Johnny Depp is breaking his silence about the end of his 14-year relationship with Vanessa Paradis in the July 4 issue of Rolling Stone. The never-wed couple (parents to Lily-Rose, 14, and Jack, 11) announced their breakup in June 2012, but the notoriously tight-lipped Lone Ranger actor had kept quiet about their split -- until now.
"The last couple years have been a bit bumpy," Depp tells the magazine. "At times, certainly unpleasant, but that's the nature of breakups, I guess, especially when there are kiddies involved."
Depp, 50, continues, "Relationships are very difficult. Especially in the racket that I'm in because you're constantly away or they're away and so it's hard. It wasn't easy on her. It wasn't easy on me. It wasn't easy on the kids. So, yeah. The trajectory of that relationship -- you play it out until it goes, one thing leads to another. So for whatever reason that ceases, it doesn't stop the fact that you care for that person, and they're the mother of your kids, and you'll always know each other, and you're always gonna be in each other's lives because of those kids. You might as well make the best of it."
Compared to his breakups with previous girlfriends Kate Moss and Winona Ryder, Depp says he handled his split with Paradis with more maturity. "In terms of the breakup, I definitely wasn't going to rely on the drink to ease things or cushion the blow or cushion the situation," says the star, known for trashing hotel rooms in the early '90s. "'Cause that could have been fatal. I felt it was my duty to be real clear throughout that. I had something pretty serious to focus on, really, which was making sure that my kids were gonna be cool."
Depp tells Rolling Stone that his children are doing fine in the wake of his breakup with the French model and actress, 40. "They've been incredibly understanding, incredibly strong throughout the whole ordeal. And it's hard on every side. You know, Vanessa's side, certainly not easy. My side, not easy. The kids are the most complicated," he explains. "The thing is, kiddies come first. You can't shield them, because then you'd be lying. So you can at least be honest with your kids, and you say the absolute truth to your child -- that was very important to not pussyfoot around."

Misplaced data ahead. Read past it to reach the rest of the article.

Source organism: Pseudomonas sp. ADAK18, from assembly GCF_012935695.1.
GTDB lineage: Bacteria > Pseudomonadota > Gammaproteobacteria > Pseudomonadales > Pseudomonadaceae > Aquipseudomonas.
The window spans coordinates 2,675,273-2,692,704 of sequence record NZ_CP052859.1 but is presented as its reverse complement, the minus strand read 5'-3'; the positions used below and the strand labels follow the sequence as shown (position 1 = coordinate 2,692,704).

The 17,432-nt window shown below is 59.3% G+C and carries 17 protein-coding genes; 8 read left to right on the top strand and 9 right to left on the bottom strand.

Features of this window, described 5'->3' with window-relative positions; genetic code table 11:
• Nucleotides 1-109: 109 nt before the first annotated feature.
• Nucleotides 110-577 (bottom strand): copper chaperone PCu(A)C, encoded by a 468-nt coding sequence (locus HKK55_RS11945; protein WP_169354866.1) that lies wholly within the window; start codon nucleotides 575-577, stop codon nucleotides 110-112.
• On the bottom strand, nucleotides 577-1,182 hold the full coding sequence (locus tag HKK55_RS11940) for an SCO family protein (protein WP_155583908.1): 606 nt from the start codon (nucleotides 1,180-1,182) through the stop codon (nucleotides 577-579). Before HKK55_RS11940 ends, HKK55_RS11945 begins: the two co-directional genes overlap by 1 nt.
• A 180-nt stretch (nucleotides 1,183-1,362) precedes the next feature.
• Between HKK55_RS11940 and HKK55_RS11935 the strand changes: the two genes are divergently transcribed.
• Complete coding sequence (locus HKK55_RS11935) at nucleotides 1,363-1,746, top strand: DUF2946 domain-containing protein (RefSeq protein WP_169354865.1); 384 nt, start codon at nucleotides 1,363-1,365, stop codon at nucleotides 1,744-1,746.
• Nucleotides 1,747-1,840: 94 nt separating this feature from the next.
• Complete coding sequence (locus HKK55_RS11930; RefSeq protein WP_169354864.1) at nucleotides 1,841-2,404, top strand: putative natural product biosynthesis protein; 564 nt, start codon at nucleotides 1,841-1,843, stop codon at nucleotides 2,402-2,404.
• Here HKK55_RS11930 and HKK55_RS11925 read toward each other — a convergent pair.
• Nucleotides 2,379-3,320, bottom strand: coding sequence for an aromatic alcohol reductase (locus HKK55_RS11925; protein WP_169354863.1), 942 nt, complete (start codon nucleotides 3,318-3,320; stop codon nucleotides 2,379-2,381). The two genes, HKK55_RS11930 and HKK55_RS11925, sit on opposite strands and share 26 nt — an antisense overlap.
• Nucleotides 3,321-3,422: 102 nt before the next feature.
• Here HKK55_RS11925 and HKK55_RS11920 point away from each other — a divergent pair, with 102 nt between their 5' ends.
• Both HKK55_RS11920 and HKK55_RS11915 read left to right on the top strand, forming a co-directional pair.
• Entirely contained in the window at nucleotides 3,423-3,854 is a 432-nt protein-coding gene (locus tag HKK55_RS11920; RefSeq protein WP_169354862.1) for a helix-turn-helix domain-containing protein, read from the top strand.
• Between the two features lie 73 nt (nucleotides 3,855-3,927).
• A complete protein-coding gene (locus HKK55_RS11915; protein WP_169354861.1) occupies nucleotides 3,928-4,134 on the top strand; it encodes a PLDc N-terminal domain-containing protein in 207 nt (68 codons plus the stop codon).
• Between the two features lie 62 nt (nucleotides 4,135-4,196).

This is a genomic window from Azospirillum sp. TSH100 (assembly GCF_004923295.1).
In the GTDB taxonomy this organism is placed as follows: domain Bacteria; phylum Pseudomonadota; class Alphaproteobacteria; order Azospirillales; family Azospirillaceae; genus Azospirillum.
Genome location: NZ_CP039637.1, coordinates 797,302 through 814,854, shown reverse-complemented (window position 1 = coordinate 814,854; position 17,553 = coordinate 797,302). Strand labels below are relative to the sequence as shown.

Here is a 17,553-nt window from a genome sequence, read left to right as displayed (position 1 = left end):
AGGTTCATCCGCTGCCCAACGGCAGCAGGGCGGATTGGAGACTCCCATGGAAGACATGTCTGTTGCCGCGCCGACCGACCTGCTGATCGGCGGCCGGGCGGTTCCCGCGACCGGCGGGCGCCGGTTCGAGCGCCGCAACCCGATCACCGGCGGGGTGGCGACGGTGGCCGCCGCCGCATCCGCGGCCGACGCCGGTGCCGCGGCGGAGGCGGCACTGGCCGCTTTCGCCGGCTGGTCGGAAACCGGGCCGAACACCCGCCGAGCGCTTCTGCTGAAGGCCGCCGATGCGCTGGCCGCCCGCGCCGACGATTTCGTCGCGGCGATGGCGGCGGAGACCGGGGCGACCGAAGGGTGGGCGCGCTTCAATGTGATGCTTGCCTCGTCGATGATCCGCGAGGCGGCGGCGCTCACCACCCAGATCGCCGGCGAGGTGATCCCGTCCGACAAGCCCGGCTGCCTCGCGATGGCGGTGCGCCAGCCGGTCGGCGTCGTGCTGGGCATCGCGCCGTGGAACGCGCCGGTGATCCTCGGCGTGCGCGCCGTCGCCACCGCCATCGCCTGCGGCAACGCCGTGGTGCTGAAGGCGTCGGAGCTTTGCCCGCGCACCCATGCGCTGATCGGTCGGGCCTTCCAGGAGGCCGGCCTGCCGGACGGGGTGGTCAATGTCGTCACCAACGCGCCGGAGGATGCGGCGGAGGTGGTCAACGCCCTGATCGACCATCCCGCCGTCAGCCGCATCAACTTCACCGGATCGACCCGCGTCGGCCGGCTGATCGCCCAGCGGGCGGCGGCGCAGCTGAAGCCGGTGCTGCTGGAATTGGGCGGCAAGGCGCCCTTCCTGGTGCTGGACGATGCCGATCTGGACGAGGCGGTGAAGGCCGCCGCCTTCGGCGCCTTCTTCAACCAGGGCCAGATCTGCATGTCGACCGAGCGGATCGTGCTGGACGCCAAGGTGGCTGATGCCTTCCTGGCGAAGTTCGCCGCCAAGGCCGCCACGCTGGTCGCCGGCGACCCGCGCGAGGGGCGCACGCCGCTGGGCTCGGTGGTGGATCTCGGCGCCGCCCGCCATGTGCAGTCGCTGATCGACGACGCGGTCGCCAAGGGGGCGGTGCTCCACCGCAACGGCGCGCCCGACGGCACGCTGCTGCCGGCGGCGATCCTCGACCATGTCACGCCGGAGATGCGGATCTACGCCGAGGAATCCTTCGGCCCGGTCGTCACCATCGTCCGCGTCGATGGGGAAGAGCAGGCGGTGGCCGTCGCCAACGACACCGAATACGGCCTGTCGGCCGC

Until Lily-Rose's birth in 1999, Depp says he didn't understand his purpose in life beyond acting. "It really was as if a veil was lifted, and things became clearer, and I went, 'Oh, I f-cking get it now! That's what it's for! That's what it's for, this beautiful little creature that I took part in creating, making.' I didn't have a real handle on what life was supposed to mean or be or anything like that. And I still don't. And I'm not sure that life is supposed to mean anything or be anything at all," the actor muses. "But as long as you have the opportunity to breathe, breathe. As long as you have the opportunity to make your kid smile and laugh, and move it forward."
Depp doesn't talk about his 27-year-old girlfriend Amber Heard (whom he met while shooting the 2011 movie The Rum Diary), but he does explain how his own upbringing affected his philosophies about parenthood.
"I wouldn't say my youth was the perfect model in terms of raising a kid. It was a relatively violent upbringing. If you did something wrong, you got hit. If you didn't do something wrong, you got hit. But my parents, they did the best they could with that they knew, and so I figured I'd do the best with what I knew, which was do pretty much the opposite from what you guys did -- and I think I'll be all right," Depp tells Rolling Stone. "Not to say they were bad parents, because they weren't. They just didn't know any different, and it was a very different time. My mother was raised in a shack, in the wilds of Appalachia, where the toilet was an outhouse. She used to say she did the same things that her mom did -- and her mom certainly didn't know any better. With my kids, they're told 75 times a day that they're loved. One thing I know is they feel loved and secure and happy and needed and necessary and a part of something."